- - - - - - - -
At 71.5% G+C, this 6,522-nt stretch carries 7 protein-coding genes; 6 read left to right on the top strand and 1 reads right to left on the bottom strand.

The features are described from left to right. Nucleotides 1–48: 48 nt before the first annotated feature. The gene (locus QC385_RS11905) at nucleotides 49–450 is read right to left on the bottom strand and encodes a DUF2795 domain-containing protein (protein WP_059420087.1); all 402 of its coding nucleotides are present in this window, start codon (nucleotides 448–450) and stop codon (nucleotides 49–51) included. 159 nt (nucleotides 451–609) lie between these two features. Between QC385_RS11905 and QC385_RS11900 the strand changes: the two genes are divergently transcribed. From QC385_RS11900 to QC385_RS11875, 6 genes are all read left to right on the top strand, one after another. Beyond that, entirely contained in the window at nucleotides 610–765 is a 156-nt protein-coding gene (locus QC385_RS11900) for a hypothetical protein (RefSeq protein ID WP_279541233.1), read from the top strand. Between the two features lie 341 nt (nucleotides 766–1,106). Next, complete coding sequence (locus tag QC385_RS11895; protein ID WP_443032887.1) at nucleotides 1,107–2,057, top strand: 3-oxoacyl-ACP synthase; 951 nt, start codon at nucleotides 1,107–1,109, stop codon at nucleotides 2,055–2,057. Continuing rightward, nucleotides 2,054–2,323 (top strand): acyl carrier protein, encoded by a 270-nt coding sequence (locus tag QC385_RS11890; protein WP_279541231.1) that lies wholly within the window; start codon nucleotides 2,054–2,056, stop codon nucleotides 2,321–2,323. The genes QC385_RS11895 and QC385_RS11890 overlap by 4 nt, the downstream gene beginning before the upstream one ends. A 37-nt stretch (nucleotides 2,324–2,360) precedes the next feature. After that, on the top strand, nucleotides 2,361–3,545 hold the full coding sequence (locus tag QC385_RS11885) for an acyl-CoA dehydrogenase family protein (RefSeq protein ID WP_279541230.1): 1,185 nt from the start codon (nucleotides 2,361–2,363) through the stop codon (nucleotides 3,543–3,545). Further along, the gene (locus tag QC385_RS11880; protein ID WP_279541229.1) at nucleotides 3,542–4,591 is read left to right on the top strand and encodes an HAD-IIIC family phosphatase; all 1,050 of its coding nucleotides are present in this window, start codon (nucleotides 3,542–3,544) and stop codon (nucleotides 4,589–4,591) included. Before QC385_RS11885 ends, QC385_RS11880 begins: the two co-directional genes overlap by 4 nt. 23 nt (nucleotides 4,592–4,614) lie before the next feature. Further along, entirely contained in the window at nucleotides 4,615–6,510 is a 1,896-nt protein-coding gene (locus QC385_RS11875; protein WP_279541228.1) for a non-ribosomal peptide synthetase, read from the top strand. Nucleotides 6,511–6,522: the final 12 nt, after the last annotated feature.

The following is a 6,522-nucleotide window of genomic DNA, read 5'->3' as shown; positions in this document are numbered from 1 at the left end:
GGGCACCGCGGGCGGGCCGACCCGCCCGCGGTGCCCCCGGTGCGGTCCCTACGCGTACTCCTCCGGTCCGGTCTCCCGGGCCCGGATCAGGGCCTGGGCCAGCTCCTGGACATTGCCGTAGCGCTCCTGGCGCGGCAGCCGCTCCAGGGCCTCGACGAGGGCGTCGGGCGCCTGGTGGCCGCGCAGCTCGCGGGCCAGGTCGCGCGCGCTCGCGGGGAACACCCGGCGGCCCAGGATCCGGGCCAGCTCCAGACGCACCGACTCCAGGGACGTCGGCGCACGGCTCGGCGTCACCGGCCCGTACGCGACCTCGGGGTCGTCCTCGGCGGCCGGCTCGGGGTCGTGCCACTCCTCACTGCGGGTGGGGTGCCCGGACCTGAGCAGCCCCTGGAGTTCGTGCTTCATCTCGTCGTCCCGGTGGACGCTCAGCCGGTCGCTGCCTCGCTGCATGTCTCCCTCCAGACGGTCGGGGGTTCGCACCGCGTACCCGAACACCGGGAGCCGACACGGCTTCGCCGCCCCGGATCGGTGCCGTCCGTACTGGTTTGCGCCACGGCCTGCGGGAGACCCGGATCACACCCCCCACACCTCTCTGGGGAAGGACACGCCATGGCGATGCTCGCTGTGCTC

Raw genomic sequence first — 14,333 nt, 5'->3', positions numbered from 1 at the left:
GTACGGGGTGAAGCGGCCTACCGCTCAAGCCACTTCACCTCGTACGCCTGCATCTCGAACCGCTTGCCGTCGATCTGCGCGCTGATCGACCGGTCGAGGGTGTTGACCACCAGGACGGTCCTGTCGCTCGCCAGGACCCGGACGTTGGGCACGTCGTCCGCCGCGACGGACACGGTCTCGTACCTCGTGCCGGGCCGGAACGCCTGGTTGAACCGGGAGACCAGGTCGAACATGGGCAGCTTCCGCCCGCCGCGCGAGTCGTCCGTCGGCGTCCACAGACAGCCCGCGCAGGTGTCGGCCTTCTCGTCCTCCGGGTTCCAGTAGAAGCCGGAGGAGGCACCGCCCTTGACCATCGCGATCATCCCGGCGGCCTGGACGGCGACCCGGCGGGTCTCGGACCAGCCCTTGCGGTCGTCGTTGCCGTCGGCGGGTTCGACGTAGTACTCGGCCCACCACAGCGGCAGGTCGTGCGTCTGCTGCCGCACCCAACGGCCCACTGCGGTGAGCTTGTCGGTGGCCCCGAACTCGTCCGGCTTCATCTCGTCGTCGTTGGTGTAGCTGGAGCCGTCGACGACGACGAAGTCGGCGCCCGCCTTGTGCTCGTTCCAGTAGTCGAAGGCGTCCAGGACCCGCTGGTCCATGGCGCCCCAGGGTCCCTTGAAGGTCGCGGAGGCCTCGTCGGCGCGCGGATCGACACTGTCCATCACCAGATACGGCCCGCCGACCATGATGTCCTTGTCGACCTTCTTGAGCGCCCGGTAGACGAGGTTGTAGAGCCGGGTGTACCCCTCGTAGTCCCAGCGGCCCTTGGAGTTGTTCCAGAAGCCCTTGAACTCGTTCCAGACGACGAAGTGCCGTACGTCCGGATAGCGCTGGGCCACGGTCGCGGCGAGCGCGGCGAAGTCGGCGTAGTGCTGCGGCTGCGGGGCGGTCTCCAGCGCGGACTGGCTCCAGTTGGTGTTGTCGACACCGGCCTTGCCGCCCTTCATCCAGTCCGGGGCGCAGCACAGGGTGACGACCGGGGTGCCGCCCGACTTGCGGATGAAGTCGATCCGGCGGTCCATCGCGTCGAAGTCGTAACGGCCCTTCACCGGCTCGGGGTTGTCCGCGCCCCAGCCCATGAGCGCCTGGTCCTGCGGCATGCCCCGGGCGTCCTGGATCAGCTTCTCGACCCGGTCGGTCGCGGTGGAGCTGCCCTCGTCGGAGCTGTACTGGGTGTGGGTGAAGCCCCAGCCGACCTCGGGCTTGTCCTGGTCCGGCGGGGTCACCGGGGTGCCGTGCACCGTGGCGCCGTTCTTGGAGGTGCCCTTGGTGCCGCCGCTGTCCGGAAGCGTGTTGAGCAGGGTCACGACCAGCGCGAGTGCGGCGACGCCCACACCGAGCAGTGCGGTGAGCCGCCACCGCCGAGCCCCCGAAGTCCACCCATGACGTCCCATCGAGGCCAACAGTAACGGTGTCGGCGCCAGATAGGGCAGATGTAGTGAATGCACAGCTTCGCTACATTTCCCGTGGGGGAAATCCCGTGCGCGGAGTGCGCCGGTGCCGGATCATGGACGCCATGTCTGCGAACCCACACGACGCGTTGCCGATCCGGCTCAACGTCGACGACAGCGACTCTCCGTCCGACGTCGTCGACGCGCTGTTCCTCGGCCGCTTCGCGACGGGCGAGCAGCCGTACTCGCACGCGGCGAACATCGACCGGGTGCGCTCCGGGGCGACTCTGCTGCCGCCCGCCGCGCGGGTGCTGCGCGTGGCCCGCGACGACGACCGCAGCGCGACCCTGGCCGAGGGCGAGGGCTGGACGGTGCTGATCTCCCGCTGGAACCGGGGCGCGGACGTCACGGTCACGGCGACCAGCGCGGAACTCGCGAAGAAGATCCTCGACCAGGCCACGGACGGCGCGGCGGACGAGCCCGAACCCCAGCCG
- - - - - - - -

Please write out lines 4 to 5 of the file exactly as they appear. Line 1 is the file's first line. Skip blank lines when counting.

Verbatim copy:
GGGCACCGCGGGCGGGCCGACCCGCCCGCGGTGCCCCCGGTGCGGTCCCTACGCGTACTCCTCCGGTCCGGTCTCCCGGGCCCGGATCAGGGCCTGGGCCAGCTCCTGGACATTGCCGTAGCGCTCCTGGCGCGGCAGCCGCTCCAGGGCCTCGACGAGGGCGTCGGGCGCCTGGTGGCCGCGCAGCTCGCGGGCCAGGTCGCGCGCGCTCGCGGGGAACACCCGGCGGCCCAGGATCCGGGCCAGCTCCAGACGCACCGACTCCAGGGACGTCGGCGCACGGCTCGGCGTCACCGGCCCGTACGCGACCTCGGGGTCGTCCTCGGCGGCCGGCTCGGGGTCGTGCCACTCCTCACTGCGGGTGGGGTGCCCGGACCTGAGCAGCCCCTGGAGTTCGTGCTTCATCTCGTCGTCCCGGTGGACGCTCAGCCGGTCGCTGCCTCGCTGCATGTCTCCCTCCAGACGGTCGGGGGTTCGCACCGCGTACCCGAACACCGGGAGCCGACACGGCTTCGCCGCCCCGGATCGGTGCCGTCCGTACTGGTTTGCGCCACGGCCTGCGGGAGACCCGGATCACACCCCCCACACCTCTCTGGGGAAGGACACGCCATGGCGATGCTCGCTGTGCTC

Raw genomic sequence first — 14,333 nt, 5'->3', positions numbered from 1 at the left: